Rapides Regional Medical Center has received two American Heart Association Achievement Awards for implementing quality improvement measures that ensure cardiovascular patients receive efficient and coordinated care. This ultimately leads to more lives saved, shorter recovery times and fewer returns to the hospital.

Rapides Regional Medical Center received the following Achievement Awards:

  • Get With the Guidelines Stroke Gold Plus Target: Stroke with Honor Roll Elite
  • Get With the Guidelines Stroke Gold Plus Target: Type 2 Diabetes Honor Roll.

Rapides Women’s and Children’s Hospital was recognized, as well, receiving Get With the Guidelines Resuscitation Silver: Pediatrics. This signifies RWCH meets set standards in pediatric patients who suffer cardiac events and need resuscitating.

This is the fourth consecutive year Rapides Regional Medical Center has earned Get With the Guidelines stroke awards by meeting specific quality achievement measures for the diagnosis and rapid treatment of stroke patients at a set level for a designated period.

The American Heart Association’s Get With the Guidelines program helps reduce barriers to prompt treatment for cardiovascular events. As a participant in Get With the Guidelines, Rapides Regional Medical Center demonstrated a strong commitment to improving quality care for its patients.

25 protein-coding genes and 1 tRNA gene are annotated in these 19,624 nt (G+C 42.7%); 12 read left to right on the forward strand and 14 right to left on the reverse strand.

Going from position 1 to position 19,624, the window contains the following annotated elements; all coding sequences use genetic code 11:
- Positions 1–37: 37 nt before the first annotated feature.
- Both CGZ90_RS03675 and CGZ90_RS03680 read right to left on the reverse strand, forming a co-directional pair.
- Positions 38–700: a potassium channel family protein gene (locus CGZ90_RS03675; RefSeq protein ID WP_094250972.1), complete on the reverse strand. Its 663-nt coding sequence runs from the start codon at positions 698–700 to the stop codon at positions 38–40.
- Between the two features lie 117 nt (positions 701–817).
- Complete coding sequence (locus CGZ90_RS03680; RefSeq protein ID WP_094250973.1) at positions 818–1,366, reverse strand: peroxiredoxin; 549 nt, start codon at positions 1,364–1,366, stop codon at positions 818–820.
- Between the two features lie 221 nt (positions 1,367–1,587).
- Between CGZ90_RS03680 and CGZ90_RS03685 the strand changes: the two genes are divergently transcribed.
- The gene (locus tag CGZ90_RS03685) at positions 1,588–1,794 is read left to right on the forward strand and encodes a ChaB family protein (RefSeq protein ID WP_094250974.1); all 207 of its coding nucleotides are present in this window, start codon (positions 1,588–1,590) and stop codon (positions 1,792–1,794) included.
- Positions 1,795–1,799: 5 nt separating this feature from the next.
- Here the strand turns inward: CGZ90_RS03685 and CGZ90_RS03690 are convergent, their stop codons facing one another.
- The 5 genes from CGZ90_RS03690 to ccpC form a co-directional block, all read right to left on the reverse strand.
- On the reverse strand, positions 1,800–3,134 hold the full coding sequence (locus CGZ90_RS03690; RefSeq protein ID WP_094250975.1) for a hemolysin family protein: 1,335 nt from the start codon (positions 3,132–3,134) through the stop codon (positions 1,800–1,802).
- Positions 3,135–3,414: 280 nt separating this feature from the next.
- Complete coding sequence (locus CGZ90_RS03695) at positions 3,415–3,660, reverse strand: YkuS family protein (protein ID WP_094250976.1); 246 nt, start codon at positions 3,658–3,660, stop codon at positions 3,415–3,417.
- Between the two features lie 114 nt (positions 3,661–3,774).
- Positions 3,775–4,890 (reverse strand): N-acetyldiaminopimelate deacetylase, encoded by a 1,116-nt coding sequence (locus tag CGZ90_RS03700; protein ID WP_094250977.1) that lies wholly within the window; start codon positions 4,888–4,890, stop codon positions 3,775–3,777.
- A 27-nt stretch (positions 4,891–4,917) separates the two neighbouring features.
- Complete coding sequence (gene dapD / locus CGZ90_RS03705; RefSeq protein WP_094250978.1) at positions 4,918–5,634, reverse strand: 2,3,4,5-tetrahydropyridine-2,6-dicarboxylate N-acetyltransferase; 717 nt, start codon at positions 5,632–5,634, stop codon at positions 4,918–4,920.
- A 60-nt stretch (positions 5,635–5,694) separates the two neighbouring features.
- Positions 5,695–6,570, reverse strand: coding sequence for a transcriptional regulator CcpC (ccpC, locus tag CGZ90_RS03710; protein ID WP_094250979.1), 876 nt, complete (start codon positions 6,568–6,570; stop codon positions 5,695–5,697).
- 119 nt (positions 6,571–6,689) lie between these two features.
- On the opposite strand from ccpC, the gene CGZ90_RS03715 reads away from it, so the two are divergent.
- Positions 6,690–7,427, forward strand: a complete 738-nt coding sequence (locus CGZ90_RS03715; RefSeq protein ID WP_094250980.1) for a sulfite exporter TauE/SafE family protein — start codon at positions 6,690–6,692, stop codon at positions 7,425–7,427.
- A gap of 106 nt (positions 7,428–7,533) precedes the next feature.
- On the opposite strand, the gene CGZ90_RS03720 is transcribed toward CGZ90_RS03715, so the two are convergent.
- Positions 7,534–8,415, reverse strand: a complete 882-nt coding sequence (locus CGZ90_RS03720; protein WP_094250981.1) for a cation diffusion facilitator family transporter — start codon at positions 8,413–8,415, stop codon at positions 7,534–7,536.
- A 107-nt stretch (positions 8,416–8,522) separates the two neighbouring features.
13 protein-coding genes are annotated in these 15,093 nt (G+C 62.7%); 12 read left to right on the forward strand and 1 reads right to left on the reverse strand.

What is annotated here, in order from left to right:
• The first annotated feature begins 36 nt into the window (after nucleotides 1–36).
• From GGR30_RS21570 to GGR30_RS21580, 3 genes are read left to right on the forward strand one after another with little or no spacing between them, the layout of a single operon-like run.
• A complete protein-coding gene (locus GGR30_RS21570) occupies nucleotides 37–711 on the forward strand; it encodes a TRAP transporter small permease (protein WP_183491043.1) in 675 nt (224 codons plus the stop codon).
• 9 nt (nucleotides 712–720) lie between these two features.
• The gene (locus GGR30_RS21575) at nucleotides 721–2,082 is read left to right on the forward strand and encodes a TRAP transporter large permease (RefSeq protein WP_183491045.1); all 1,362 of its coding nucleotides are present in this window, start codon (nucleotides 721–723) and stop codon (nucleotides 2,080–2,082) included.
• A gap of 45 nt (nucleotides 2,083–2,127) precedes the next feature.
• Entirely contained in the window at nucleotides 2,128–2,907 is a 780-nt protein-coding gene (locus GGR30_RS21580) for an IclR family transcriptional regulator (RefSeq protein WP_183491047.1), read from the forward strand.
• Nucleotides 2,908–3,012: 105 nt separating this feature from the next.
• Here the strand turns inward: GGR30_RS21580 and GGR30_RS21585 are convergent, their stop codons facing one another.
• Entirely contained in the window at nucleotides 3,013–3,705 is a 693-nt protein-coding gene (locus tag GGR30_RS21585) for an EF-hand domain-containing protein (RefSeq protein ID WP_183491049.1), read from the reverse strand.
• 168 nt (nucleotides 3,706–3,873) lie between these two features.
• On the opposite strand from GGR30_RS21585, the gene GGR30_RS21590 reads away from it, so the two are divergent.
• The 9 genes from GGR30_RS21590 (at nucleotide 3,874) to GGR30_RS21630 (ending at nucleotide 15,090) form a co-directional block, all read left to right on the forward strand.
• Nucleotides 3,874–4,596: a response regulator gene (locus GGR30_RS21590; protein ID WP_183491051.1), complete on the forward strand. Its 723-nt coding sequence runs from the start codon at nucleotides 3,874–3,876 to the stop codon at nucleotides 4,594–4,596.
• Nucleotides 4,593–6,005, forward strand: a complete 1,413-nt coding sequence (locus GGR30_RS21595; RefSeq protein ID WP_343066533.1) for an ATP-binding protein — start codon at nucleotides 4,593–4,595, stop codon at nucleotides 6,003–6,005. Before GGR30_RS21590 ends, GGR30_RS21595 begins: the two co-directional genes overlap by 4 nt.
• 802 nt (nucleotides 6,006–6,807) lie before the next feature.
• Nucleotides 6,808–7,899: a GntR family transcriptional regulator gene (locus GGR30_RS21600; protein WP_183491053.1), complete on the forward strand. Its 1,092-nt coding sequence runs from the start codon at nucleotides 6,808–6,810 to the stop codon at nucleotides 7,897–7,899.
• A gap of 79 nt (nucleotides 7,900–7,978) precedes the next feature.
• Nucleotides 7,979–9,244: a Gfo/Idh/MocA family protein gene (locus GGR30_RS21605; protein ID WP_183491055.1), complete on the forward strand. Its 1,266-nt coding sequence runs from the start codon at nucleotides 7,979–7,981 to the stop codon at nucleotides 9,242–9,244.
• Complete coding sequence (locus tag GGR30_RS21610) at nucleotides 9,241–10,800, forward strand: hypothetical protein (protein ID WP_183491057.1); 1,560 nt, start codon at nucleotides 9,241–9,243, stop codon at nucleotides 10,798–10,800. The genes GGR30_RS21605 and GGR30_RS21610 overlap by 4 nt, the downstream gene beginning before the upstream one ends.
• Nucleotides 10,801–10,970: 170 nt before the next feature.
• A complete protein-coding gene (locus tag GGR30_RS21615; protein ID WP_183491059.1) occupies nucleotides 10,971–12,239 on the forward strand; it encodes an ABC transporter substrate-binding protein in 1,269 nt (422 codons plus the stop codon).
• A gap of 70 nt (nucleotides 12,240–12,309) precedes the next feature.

“Rapides Regional Medical Center is honored to be recognized by the American Heart Association for our dedication to helping our patients have the best possible chance of survival and recovery after cardiovascular events,” said RRMC Chief Nursing Officer Barbara Griffin, MSN, RN, NE-BC. “The Get With the Guidelines programs help put proven knowledge and metrics to work on a daily basis to improve outcomes for cardiovascular patients.”

These measures include evaluation of the proper use of medications and other stroke treatments aligned with the most up-to-date, evidence-based guidelines with the goal of speeding recovery and reducing death and disability for stroke patients. Before discharge, patients should also receive education on managing their health, get a follow-up visit scheduled, as well as other care transition interventions.

Nearly half of all adults in the U.S. have experienced some form of cardiovascular disease, including heart attack, stroke and heart failure. For patients with conditions that are severe enough to be transported or admitted to a hospital, time is critical.

According to the American Heart Association/American Stroke Association, stroke is the No. 5 cause of death and a leading cause of adult disability in the United States. On average, someone in the U.S. suffers a stroke every 40 seconds and nearly 795,000 people suffer a new or recurrent stroke each year.